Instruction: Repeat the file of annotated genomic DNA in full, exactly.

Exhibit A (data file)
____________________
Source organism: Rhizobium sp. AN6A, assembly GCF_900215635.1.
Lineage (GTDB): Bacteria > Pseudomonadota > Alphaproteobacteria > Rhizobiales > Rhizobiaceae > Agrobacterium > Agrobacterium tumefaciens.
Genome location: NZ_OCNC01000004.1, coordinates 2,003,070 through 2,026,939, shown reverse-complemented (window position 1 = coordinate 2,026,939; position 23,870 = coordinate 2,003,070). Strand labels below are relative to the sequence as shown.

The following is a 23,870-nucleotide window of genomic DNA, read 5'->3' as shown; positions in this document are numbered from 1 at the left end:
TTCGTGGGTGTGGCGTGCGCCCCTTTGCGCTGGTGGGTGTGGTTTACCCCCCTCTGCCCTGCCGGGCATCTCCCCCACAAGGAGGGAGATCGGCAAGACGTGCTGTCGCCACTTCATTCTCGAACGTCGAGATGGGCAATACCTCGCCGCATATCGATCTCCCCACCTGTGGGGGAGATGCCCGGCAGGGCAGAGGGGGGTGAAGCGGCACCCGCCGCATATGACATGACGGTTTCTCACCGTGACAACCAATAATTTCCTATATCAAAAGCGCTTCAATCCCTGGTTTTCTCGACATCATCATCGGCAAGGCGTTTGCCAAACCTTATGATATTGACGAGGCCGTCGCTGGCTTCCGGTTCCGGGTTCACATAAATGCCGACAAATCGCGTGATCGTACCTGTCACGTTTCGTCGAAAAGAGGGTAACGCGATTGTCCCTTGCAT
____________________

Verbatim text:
Source organism: Rhizobium sp. AN6A, assembly GCF_900215635.1.
Lineage (GTDB): Bacteria > Pseudomonadota > Alphaproteobacteria > Rhizobiales > Rhizobiaceae > Agrobacterium > Agrobacterium tumefaciens.
Genome location: NZ_OCNC01000004.1, coordinates 2,003,070 through 2,026,939, shown reverse-complemented (window position 1 = coordinate 2,026,939; position 23,870 = coordinate 2,003,070). Strand labels below are relative to the sequence as shown.

The following is a 23,870-nucleotide window of genomic DNA, read 5'->3' as shown; positions in this document are numbered from 1 at the left end:
TTCGTGGGTGTGGCGTGCGCCCCTTTGCGCTGGTGGGTGTGGTTTACCCCCCTCTGCCCTGCCGGGCATCTCCCCCACAAGGAGGGAGATCGGCAAGACGTGCTGTCGCCACTTCATTCTCGAACGTCGAGATGGGCAATACCTCGCCGCATATCGATCTCCCCACCTGTGGGGGAGATGCCCGGCAGGGCAGAGGGGGGTGAAGCGGCACCCGCCGCATATGACATGACGGTTTCTCACCGTGACAACCAATAATTTCCTATATCAAAAGCGCTTCAATCCCTGGTTTTCTCGACATCATCATCGGCAAGGCGTTTGCCAAACCTTATGATATTGACGAGGCCGTCGCTGGCTTCCGGTTCCGGGTTCACATAAATGCCGACAAATCGCGTGATCGTACCTGTCACGTTTCGTCGAAAAGAGGGTAACGCGATTGTCCCTTGCAT